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Local unemployment drops but job growth remains sluggish

At first glance, San Diego's unemployment report appeared promising, but a deeper look showed a troubling situation.

The region's unemployment rate dropped to 4.2 percent in April, down from 4.4 percent in March and to the lowest level this year. However, just 400 jobs were created here last month, a considerable decline from the 9,200 jobs added to the economy in April 2002.

So for the first time since 1993, San Diego's year-over-year new job growth was negative, according to the state's Employment Development Department, which also computes the unemployment rate. The region has now lost more than 1,300 jobs since April 2002.

"Of course one month doesn't make a trend," said Cheryl Mason, a local labor analyst with the EDD, "but if this continues in the next couple of months it could be a sign that San Diego is really headed for some trouble."

The California unemployment rate was 6.6 percent for April, down from a revised 6.9 percent in March. The national rate was 5.8 in April, down from 6.2.

The drop in the unemployment rate for April was the result of fewer people looking for work, a statistic that is difficult to track, Mason said.

San Diego's economy watchers were more concerned with the precipitous drop in the growth of new jobs, since that is one of the primary indicators of a recession.

"Having it go negative like that is a concern, because maybe it is saying or indicating that a recession is going to hit San Diego, that we're actually going to see a downturn in our economy," said Kelly Cunningham, the economic adviser to the San Diego Regional Chamber of Commerce. "One month certainly doesn't make it (a recession) -- the national definition is you have to have two consecutive quarters of negative growth. This doesn't necessarily say that we're having a recession, but it does say something very significant."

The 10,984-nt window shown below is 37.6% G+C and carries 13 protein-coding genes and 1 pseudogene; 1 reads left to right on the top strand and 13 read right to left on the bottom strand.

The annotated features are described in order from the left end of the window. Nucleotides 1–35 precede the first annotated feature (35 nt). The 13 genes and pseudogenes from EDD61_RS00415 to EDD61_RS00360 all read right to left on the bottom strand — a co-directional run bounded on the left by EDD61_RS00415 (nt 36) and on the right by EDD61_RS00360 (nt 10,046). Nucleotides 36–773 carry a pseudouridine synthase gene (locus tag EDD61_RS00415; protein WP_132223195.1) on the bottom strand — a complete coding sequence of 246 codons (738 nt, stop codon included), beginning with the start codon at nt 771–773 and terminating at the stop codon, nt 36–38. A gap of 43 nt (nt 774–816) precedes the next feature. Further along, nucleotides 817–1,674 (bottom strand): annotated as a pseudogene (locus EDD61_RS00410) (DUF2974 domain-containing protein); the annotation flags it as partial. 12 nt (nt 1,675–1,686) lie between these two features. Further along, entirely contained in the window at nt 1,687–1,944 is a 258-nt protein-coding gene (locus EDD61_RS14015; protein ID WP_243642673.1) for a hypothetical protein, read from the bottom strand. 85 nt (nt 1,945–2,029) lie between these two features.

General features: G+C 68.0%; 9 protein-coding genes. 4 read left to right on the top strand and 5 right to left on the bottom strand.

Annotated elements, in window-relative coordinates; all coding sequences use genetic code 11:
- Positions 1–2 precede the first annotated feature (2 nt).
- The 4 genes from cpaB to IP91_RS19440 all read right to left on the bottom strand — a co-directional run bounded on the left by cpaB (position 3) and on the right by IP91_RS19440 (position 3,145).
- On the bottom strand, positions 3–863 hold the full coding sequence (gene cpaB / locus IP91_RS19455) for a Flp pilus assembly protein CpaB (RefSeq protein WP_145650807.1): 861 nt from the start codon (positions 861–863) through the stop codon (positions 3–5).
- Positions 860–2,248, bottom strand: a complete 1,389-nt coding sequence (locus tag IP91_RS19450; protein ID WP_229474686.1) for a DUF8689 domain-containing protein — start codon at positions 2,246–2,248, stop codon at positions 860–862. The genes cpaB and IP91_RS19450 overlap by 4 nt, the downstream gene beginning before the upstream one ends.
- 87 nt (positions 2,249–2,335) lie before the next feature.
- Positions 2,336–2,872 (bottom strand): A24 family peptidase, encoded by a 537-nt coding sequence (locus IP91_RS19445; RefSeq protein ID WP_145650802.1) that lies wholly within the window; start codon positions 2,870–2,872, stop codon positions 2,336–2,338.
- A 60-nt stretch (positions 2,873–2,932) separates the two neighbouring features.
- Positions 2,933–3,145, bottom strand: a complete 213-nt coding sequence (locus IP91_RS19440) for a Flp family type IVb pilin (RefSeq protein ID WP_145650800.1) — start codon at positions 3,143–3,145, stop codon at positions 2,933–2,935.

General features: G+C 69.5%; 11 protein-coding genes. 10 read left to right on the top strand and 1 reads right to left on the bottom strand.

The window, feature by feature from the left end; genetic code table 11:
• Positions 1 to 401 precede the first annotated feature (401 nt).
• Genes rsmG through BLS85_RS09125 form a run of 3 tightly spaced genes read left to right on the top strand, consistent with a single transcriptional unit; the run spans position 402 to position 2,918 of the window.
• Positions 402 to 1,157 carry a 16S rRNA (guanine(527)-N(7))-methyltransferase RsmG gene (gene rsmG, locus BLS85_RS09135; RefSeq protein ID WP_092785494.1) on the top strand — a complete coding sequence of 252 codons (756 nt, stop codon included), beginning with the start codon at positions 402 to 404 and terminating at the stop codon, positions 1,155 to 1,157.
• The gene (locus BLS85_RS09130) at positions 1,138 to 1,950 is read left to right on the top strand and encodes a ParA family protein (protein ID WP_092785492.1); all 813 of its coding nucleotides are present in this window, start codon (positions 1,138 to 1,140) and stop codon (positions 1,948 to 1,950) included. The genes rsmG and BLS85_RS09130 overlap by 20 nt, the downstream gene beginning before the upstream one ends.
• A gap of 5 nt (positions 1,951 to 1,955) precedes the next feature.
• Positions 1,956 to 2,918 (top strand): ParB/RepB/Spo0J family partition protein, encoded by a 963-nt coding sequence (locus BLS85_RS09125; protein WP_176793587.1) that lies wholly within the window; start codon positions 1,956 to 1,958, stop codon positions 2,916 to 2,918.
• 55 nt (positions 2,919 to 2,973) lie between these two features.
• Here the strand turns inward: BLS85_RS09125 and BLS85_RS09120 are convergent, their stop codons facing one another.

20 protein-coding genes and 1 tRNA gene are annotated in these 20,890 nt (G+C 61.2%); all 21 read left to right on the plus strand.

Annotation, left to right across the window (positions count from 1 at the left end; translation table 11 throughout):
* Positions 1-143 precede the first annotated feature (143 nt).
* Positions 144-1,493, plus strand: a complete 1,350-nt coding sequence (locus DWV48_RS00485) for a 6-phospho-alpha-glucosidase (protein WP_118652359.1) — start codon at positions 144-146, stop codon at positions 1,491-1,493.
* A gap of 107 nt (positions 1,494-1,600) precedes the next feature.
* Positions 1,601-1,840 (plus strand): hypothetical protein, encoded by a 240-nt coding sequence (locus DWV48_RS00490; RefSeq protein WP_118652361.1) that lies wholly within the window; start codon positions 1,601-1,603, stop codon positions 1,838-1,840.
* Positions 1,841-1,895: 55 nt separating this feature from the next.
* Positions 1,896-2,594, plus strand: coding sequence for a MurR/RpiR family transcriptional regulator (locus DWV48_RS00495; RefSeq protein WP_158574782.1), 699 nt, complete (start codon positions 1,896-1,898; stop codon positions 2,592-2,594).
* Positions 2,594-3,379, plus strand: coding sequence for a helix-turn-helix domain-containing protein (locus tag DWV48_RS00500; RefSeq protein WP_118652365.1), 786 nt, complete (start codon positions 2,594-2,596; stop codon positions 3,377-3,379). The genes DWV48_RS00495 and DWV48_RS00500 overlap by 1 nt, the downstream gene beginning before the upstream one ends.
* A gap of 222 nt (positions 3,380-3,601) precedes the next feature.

The local job market for the last 10 years benefited from a healthy, expanding business sector and a plump government, collecting steadily increasing corporate and personal tax dollars. But when the economy, and the technology industry in particular, stumbled in early 2000, few immediately understood the depths to which the economy would fall, and thus were unwilling to part with employees.

The recently concluded war in Iraq also hindered the economy. An estimated 10,000 locally based Marines and sailors shipped half-way around the world severely impacted discretionary spending in parts of San Diego County with high concentrations of pre-deployed military personnel.

Alan Gin, an economics professor at the University of San Diego, said the local job market drought was likely the result of tough economic times for nationwide customers of San Diego businesses.

"The war certainly had an impact, it took a lot of spending power out of the economy ... but I also think this reflects a problem that we're having in the economy both nationally and locally," he said. "We have weak economic activity now and if you look at the national economy, the national economy lost 500,000 jobs in the last three months. Because we're more tied to the national economy, that's hurting us here."

Business sectors that increased jobs in April were construction, up 1,300 jobs; trade transportation and utilities, up 300 jobs; travel and hospitality, up 200 jobs; and financial activities, and professional and business sectors, both up 100 jobs.

Decreased job numbers were recorded in manufacturing, down 800 jobs; education and health, down 400 jobs; government, down 300 jobs; and other, nondescript services, down 100.

No changes were recorded in information or natural resources and mining.

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